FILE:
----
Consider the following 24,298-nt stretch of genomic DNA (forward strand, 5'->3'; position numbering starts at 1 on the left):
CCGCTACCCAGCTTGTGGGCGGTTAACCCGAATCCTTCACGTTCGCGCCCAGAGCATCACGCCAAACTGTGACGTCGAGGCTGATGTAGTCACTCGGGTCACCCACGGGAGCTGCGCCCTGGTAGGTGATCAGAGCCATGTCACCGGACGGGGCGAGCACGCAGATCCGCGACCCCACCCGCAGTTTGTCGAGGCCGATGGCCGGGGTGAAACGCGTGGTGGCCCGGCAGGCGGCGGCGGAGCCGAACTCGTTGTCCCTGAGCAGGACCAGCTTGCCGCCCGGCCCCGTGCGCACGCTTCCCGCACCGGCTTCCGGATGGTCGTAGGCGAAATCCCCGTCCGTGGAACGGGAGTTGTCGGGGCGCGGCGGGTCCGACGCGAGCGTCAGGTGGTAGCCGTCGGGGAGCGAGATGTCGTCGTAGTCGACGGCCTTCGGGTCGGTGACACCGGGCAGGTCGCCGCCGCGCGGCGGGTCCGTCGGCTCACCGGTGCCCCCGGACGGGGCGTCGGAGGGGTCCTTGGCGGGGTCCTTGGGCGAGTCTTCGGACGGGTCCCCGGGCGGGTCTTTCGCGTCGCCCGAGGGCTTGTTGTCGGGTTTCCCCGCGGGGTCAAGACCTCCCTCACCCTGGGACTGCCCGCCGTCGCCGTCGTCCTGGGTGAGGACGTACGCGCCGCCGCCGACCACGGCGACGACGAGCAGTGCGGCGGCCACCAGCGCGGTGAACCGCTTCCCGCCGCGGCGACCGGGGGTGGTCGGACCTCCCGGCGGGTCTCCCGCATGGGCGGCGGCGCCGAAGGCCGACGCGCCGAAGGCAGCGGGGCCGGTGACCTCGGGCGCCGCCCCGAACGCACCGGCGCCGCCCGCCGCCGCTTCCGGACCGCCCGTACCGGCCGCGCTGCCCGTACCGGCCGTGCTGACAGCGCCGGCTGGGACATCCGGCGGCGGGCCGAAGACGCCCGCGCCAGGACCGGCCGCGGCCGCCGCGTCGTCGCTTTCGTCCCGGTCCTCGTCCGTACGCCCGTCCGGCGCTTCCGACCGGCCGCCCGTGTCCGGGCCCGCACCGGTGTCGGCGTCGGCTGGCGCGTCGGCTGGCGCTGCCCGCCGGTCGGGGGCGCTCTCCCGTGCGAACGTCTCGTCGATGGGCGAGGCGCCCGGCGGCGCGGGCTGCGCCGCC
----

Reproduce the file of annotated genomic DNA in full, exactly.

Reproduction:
Consider the following 24,298-nt stretch of genomic DNA (forward strand, 5'->3'; position numbering starts at 1 on the left):
CCGCTACCCAGCTTGTGGGCGGTTAACCCGAATCCTTCACGTTCGCGCCCAGAGCATCACGCCAAACTGTGACGTCGAGGCTGATGTAGTCACTCGGGTCACCCACGGGAGCTGCGCCCTGGTAGGTGATCAGAGCCATGTCACCGGACGGGGCGAGCACGCAGATCCGCGACCCCACCCGCAGTTTGTCGAGGCCGATGGCCGGGGTGAAACGCGTGGTGGCCCGGCAGGCGGCGGCGGAGCCGAACTCGTTGTCCCTGAGCAGGACCAGCTTGCCGCCCGGCCCCGTGCGCACGCTTCCCGCACCGGCTTCCGGATGGTCGTAGGCGAAATCCCCGTCCGTGGAACGGGAGTTGTCGGGGCGCGGCGGGTCCGACGCGAGCGTCAGGTGGTAGCCGTCGGGGAGCGAGATGTCGTCGTAGTCGACGGCCTTCGGGTCGGTGACACCGGGCAGGTCGCCGCCGCGCGGCGGGTCCGTCGGCTCACCGGTGCCCCCGGACGGGGCGTCGGAGGGGTCCTTGGCGGGGTCCTTGGGCGAGTCTTCGGACGGGTCCCCGGGCGGGTCTTTCGCGTCGCCCGAGGGCTTGTTGTCGGGTTTCCCCGCGGGGTCAAGACCTCCCTCACCCTGGGACTGCCCGCCGTCGCCGTCGTCCTGGGTGAGGACGTACGCGCCGCCGCCGACCACGGCGACGACGAGCAGTGCGGCGGCCACCAGCGCGGTGAACCGCTTCCCGCCGCGGCGACCGGGGGTGGTCGGACCTCCCGGCGGGTCTCCCGCATGGGCGGCGGCGCCGAAGGCCGACGCGCCGAAGGCAGCGGGGCCGGTGACCTCGGGCGCCGCCCCGAACGCACCGGCGCCGCCCGCCGCCGCTTCCGGACCGCCCGTACCGGCCGCGCTGCCCGTACCGGCCGTGCTGACAGCGCCGGCTGGGACATCCGGCGGCGGGCCGAAGACGCCCGCGCCAGGACCGGCCGCGGCCGCCGCGTCGTCGCTTTCGTCCCGGTCCTCGTCCGTACGCCCGTCCGGCGCTTCCGACCGGCCGCCCGTGTCCGGGCCCGCACCGGTGTCGGCGTCGGCTGGCGCGTCGGCTGGCGCTGCCCGCCGGTCGGGGGCGCTCTCCCGTGCGAACGTCTCGTCGATGGGCGAGGCGCCCGGCGGCGCGGGCTGCGCCGCC